TIME

What You Need to Know About the Ebola Virus

A man desinfects a warehouse of the Swiss branch of the NGO Medecins sans Frontieres in Conakry, Guinea.
A man desinfects a warehouse of the Swiss branch of the NGO Medecins sans Frontieres in Conakry, Guinea, March 25, 2014. Cellou Binani—AFP/Getty Images

An outbreak in Guinea has killed nearly 60 people

Updated March 25, 2014, 2:32 p.m.

The West African country of Guinea is experiencing an outbreak of deadly Ebola hemorrhagic fever, and a brief scare that the virus had appeared in Canada this morning was quickly ruled out.

This is the first time Ebola has been detected in Guinea, and according to the World Health Organization (WHO), it has a fatality rate of up to 90%. As of Monday, there were 86 suspected cases and 59 suspected deaths from Ebola in Guinea. According to Gregory Härtl, head of WHO public relations, 13 blood samples taken taken from those suspected cases and deaths have been confirmed as Ebola. People outside of Guinea have little to worry about, but here are five things you need to know about the deadly disease:

What is Ebola?

Ebola hemorrhagic fever as an often fatal disease that can by contracted by humans and nonhuman primates like monkeys, gorillas, and chimpanzees. It’s caused by the virus Ebolavirus, the first cases occurred in 1976 in Nzara, Sudan, and in Yambuku, Democratic Republic of Congo (DRC).

Why is the Guinea outbreak more worrisome than others?

There have been other ebola outbreaks in Africa in the past, but this case appears to be especially contagious. “In Guinea, a country with a weak medical infrastructure, an outbreak like this can be devastating,” UNICEF Representative in Guinea, Dr.Mohamed Ag Ayoya said in a statement.But since nearly everyone with the disease dies, it’s unlikely to infect mass numbers of people like, say, HIV.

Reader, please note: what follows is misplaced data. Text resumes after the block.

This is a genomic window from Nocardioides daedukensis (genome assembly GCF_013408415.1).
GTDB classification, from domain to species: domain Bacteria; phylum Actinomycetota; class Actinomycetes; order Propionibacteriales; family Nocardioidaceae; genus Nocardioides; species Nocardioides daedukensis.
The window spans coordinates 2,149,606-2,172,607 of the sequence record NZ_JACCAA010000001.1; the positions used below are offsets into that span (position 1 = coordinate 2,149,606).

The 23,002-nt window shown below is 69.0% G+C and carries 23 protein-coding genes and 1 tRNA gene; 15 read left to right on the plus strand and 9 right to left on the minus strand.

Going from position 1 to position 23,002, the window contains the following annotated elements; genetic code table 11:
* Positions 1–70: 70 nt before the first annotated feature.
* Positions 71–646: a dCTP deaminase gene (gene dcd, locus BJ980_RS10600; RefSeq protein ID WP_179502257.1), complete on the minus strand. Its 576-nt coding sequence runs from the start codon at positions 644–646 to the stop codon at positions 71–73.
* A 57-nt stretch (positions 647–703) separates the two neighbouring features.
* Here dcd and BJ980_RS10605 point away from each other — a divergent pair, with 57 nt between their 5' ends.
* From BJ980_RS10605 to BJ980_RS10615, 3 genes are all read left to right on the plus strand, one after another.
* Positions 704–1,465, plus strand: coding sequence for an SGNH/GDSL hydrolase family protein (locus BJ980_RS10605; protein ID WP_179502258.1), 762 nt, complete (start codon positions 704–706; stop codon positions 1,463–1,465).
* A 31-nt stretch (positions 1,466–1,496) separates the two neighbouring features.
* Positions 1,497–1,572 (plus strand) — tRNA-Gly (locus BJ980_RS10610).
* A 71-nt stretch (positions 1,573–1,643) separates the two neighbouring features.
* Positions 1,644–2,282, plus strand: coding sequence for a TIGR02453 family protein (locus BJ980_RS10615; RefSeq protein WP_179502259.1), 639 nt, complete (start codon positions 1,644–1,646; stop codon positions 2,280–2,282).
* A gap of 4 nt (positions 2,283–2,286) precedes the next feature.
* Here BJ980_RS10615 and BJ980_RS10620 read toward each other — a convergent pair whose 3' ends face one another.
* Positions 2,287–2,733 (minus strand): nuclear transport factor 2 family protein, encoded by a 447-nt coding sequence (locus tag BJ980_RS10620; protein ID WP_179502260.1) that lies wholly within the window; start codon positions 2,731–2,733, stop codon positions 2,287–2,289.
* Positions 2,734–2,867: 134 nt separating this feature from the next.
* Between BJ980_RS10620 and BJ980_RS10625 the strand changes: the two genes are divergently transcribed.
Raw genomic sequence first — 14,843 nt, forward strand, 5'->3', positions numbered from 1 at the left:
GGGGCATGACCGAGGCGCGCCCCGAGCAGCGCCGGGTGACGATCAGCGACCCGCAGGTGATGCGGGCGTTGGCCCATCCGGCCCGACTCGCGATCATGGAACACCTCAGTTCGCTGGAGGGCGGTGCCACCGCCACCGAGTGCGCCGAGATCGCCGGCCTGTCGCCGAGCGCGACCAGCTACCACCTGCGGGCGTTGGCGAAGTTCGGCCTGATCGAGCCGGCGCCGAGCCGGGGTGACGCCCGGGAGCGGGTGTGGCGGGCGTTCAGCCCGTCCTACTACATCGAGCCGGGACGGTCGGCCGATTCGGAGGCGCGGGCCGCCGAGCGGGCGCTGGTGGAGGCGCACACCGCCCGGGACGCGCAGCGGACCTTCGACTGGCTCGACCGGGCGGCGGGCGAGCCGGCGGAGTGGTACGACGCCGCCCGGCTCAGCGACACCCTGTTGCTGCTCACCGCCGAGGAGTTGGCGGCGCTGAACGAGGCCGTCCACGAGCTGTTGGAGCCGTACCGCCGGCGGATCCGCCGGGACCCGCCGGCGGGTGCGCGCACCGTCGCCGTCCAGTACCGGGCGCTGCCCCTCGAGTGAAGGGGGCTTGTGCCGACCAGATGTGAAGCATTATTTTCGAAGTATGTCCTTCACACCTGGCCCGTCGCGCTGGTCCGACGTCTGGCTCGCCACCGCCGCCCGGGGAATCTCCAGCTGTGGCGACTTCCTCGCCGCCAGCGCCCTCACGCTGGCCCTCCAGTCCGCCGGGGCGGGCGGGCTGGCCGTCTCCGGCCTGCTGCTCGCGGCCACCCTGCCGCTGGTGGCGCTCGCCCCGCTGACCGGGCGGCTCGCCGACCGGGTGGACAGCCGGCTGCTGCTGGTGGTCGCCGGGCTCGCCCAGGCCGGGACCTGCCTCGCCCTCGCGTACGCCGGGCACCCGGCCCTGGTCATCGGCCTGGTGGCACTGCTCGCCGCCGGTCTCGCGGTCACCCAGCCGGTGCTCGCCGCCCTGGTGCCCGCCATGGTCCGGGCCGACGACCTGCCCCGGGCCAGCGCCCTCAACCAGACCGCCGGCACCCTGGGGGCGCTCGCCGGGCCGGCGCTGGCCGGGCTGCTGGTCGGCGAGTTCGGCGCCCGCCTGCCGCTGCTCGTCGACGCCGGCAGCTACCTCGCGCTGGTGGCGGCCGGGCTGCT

Where did Ebola come from and how is it transmitted?

The original host of the disease is unknown, but researchers believe it definitely came from an animal, with bats being the most likely culprits. Ebola infects humans through close contact with the blood, secretions, organs, or other bodily fluids of infected animals, WHO says. Human-to-human transmission is more difficult, but it’s possible through close contact with bodily fluids of infected people. Health workers without proper protection can be infected, as well as people conducting burial ceremonies where they have direct contact with the body.

Härtl says there may be multiple points of entry for the disease in humans in Guinea.

What are the symptoms?

The symptoms of Ebola can appear between two to 21 days after initial contact, and include fever, weakness, muscle pain, headache, and sore throat. These symptoms are followed by vomiting, diarrhea rash, and poor kidney and liver function. In some cases, a patient can also experience internal and external bleeding.

How is it treated?

There is no known cure or vaccine for Ebola. Patients are usually dehydrated, so they are given oral or intravenous fluid containing electrolytes. Patients must be quarantined. There are currently treatments and vaccines under development, but most have not been tested in humans. It may be a long time before any treatment is confirmed to work.

The story was updated with the number of confirmed Ebola cases.

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